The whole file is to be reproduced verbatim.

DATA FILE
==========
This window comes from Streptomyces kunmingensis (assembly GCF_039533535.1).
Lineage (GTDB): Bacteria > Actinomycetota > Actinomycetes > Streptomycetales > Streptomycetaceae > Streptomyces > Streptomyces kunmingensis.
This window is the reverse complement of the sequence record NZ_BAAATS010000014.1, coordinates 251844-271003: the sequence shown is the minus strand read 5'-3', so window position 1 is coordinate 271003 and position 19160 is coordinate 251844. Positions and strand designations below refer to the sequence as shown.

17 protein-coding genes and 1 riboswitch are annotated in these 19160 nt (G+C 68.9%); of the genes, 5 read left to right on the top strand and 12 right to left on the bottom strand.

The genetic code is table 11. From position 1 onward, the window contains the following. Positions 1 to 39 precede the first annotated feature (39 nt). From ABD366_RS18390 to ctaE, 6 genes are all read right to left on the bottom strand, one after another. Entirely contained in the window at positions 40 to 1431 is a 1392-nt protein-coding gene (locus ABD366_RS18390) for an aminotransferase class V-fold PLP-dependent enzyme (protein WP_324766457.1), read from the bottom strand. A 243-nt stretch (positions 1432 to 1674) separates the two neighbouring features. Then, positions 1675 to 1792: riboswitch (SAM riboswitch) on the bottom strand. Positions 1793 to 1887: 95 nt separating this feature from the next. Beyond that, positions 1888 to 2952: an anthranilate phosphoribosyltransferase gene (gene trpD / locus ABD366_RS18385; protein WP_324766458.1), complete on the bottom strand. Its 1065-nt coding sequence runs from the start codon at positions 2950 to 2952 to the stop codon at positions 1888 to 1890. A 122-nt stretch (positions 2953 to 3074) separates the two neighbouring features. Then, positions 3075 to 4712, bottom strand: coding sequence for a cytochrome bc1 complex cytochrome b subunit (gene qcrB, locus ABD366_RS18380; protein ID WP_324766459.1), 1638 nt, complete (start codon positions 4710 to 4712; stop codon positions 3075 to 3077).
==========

This window comes from Streptomyces kunmingensis (assembly GCF_039533535.1).
Lineage (GTDB): Bacteria > Actinomycetota > Actinomycetes > Streptomycetales > Streptomycetaceae > Streptomyces > Streptomyces kunmingensis.
This window is the reverse complement of the sequence record NZ_BAAATS010000014.1, coordinates 251844-271003: the sequence shown is the minus strand read 5'-3', so window position 1 is coordinate 271003 and position 19160 is coordinate 251844. Positions and strand designations below refer to the sequence as shown.

17 protein-coding genes and 1 riboswitch are annotated in these 19160 nt (G+C 68.9%); of the genes, 5 read left to right on the top strand and 12 right to left on the bottom strand.

The genetic code is table 11. From position 1 onward, the window contains the following. Positions 1 to 39 precede the first annotated feature (39 nt). From ABD366_RS18390 to ctaE, 6 genes are all read right to left on the bottom strand, one after another. Entirely contained in the window at positions 40 to 1431 is a 1392-nt protein-coding gene (locus ABD366_RS18390) for an aminotransferase class V-fold PLP-dependent enzyme (protein WP_324766457.1), read from the bottom strand. A 243-nt stretch (positions 1432 to 1674) separates the two neighbouring features. Then, positions 1675 to 1792: riboswitch (SAM riboswitch) on the bottom strand. Positions 1793 to 1887: 95 nt separating this feature from the next. Beyond that, positions 1888 to 2952: an anthranilate phosphoribosyltransferase gene (gene trpD / locus ABD366_RS18385; protein WP_324766458.1), complete on the bottom strand. Its 1065-nt coding sequence runs from the start codon at positions 2950 to 2952 to the stop codon at positions 1888 to 1890. A 122-nt stretch (positions 2953 to 3074) separates the two neighbouring features. Then, positions 3075 to 4712, bottom strand: coding sequence for a cytochrome bc1 complex cytochrome b subunit (gene qcrB, locus ABD366_RS18380; protein ID WP_324766459.1), 1638 nt, complete (start codon positions 4710 to 4712; stop codon positions 3075 to 3077).